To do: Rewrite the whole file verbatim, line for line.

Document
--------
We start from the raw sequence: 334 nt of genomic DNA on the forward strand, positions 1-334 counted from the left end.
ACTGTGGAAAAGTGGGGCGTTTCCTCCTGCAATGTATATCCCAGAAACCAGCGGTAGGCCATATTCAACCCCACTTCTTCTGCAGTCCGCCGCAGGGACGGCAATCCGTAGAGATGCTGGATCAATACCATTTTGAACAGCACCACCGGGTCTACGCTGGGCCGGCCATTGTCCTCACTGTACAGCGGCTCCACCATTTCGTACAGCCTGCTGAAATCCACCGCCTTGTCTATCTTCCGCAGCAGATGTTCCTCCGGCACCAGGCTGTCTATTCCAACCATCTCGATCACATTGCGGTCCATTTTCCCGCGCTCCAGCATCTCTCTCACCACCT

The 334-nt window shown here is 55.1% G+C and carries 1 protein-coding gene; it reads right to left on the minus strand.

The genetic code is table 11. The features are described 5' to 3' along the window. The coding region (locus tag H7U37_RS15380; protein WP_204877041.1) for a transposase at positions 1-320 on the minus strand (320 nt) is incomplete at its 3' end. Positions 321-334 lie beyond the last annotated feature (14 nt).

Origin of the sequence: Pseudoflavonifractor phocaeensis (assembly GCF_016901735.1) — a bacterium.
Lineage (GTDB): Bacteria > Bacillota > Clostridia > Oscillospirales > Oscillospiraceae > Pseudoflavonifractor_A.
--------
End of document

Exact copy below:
We start from the raw sequence: 334 nt of genomic DNA on the forward strand, positions 1-334 counted from the left end.
ACTGTGGAAAAGTGGGGCGTTTCCTCCTGCAATGTATATCCCAGAAACCAGCGGTAGGCCATATTCAACCCCACTTCTTCTGCAGTCCGCCGCAGGGACGGCAATCCGTAGAGATGCTGGATCAATACCATTTTGAACAGCACCACCGGGTCTACGCTGGGCCGGCCATTGTCCTCACTGTACAGCGGCTCCACCATTTCGTACAGCCTGCTGAAATCCACCGCCTTGTCTATCTTCCGCAGCAGATGTTCCTCCGGCACCAGGCTGTCTATTCCAACCATCTCGATCACATTGCGGTCCATTTTCCCGCGCTCCAGCATCTCTCTCACCACCT

The 334-nt window shown here is 55.1% G+C and carries 1 protein-coding gene; it reads right to left on the minus strand.

The genetic code is table 11. The features are described 5' to 3' along the window. The coding region (locus tag H7U37_RS15380; protein WP_204877041.1) for a transposase at positions 1-320 on the minus strand (320 nt) is incomplete at its 3' end. Positions 321-334 lie beyond the last annotated feature (14 nt).

Origin of the sequence: Pseudoflavonifractor phocaeensis (assembly GCF_016901735.1) — a bacterium.
Lineage (GTDB): Bacteria > Bacillota > Clostridia > Oscillospirales > Oscillospiraceae > Pseudoflavonifractor_A.